Thailand’s Chinese tourism arrivals have taken a hit in the wake of the Phoenix boat accident in July, which left 47 Chinese tourists dead. Still, it appears that the drop was not as severe as some expected. Estimates for the drop in potential lost revenue for the rest of the year are around $1 billion. The total drop in arrivals is estimated to be as high as 670,000. According to statistics from the Thai Ministry of Tourism and Sports, Chinese tourist arrivals to Thailand did fall in July, but overall spending was up.

The overall drop in Chinese arrivals is likely higher than recent figures imply given that Thailand has been enjoying double digit Chinese arrival growth this year

Chinese arrivals to Thailand were down by 0.87 percent in July compared to July last year, falling to a total of 929.771. At face value, this isn’t an enormous drop. However, given that Chinese tourists spent on average 51,800 baht (around $1,580 at the current exchange rate) per trip for the first seven months of 2017, the .87 percent drop in July, representing a decline of 8,132 tourists, could represent around $12,848,560 in lost tourist revenue. Of course, it’s impossible to know how much the tourists that canceled their plans to travel to Thailand would have spent, and they could very well have been lower-than-average spenders.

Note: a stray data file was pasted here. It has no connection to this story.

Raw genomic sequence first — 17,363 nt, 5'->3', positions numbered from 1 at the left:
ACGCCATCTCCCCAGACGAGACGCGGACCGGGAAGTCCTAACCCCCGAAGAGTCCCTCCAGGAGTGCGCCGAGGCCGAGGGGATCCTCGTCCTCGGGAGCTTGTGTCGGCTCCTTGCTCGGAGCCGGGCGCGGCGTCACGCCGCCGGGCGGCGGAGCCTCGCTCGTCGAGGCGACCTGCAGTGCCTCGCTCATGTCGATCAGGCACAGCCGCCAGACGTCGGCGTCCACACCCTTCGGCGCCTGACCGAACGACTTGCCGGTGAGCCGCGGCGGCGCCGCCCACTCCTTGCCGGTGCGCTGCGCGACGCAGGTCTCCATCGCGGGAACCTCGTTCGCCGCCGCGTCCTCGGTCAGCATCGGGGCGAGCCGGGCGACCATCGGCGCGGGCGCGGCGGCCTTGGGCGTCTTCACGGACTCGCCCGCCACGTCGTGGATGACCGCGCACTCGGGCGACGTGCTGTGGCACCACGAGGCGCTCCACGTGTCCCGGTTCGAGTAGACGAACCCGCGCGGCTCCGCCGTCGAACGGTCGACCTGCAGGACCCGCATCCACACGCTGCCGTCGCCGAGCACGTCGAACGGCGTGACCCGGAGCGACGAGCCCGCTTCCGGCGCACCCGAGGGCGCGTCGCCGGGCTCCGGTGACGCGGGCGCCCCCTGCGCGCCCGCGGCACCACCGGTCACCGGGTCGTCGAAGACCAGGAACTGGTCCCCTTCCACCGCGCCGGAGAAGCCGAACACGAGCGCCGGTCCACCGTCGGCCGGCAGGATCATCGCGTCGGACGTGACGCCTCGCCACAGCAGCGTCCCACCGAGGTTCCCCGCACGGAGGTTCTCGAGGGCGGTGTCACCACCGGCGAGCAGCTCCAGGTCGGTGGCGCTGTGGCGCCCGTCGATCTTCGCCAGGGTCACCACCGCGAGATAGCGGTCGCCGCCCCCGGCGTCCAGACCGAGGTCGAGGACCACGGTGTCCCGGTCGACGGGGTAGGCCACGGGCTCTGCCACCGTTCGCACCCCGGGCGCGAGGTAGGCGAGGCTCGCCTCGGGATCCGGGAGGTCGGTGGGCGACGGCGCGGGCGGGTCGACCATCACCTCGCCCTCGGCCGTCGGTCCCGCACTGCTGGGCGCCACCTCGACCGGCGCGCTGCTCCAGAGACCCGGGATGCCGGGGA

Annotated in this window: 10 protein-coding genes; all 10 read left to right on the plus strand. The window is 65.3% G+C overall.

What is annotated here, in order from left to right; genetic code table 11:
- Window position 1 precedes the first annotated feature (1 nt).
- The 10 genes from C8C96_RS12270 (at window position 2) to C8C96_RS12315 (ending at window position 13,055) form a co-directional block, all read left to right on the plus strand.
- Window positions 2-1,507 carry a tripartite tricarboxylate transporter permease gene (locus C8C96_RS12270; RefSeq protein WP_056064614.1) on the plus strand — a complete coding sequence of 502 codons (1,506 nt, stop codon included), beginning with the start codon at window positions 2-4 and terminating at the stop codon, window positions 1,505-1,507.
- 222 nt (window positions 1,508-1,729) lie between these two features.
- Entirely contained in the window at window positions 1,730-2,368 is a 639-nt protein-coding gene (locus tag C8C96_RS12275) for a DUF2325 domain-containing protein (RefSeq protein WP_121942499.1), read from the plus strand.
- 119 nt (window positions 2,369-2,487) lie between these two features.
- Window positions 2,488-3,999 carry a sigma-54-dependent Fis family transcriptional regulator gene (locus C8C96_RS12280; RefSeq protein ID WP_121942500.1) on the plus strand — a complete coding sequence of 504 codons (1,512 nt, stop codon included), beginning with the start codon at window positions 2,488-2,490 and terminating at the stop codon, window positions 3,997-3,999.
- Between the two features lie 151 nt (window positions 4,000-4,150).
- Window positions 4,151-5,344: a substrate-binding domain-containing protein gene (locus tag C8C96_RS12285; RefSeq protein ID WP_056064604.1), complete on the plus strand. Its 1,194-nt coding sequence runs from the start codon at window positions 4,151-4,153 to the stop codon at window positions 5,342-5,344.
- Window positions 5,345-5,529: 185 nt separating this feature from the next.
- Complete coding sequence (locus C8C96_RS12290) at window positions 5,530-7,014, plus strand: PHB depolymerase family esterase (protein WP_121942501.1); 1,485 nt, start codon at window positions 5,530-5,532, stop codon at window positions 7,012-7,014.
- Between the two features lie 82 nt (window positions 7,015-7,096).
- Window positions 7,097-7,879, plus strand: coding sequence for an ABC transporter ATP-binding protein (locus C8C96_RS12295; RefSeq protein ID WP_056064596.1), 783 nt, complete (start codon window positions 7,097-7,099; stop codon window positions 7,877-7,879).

However, when considering that May and June saw growth in arrivals of 18.12 percent and 14.05 percent respectively, the effective drop in Chinese arrivals to Thailand may be much higher than the 0.87 percent drop in July implies.

There were some calls to eliminate visa fees for Chinese tourists to help lessen the blow of lost tourists revenue following the accident. However, Thai officials have stated that they will not be pursuing any visa-free reductions or eliminations to attract more Chinese tourists.

Despite the 0.87 percent drop in Chinese arrivals, Chinese tourist spending rose by 4.47 percent in July

The good news is that overall Chinese tourism revenue was actually up substantially. Chinese tourists spent around 51.38 billion baht (approximately $1.56 billion) in July, up 4.47 percent from July 2017’s 49.18 billion baht ($1.50 billion) in Chinese tourist spending. Of course, this figure could have been much higher given how rapid Chinese tourism growth to Thailand was in May and June.

Regardless, the drop in Chinese tourism to Thailand was a lot more subdued than the initial wave of tour and hotel booking cancellations implied. Thai tourism officials credit the relatively small decline in arrivals to “winning back” some Chinese tourists after making commitments to improve safety standards and enforcement. If the trend holds in August and beyond remains to be seen.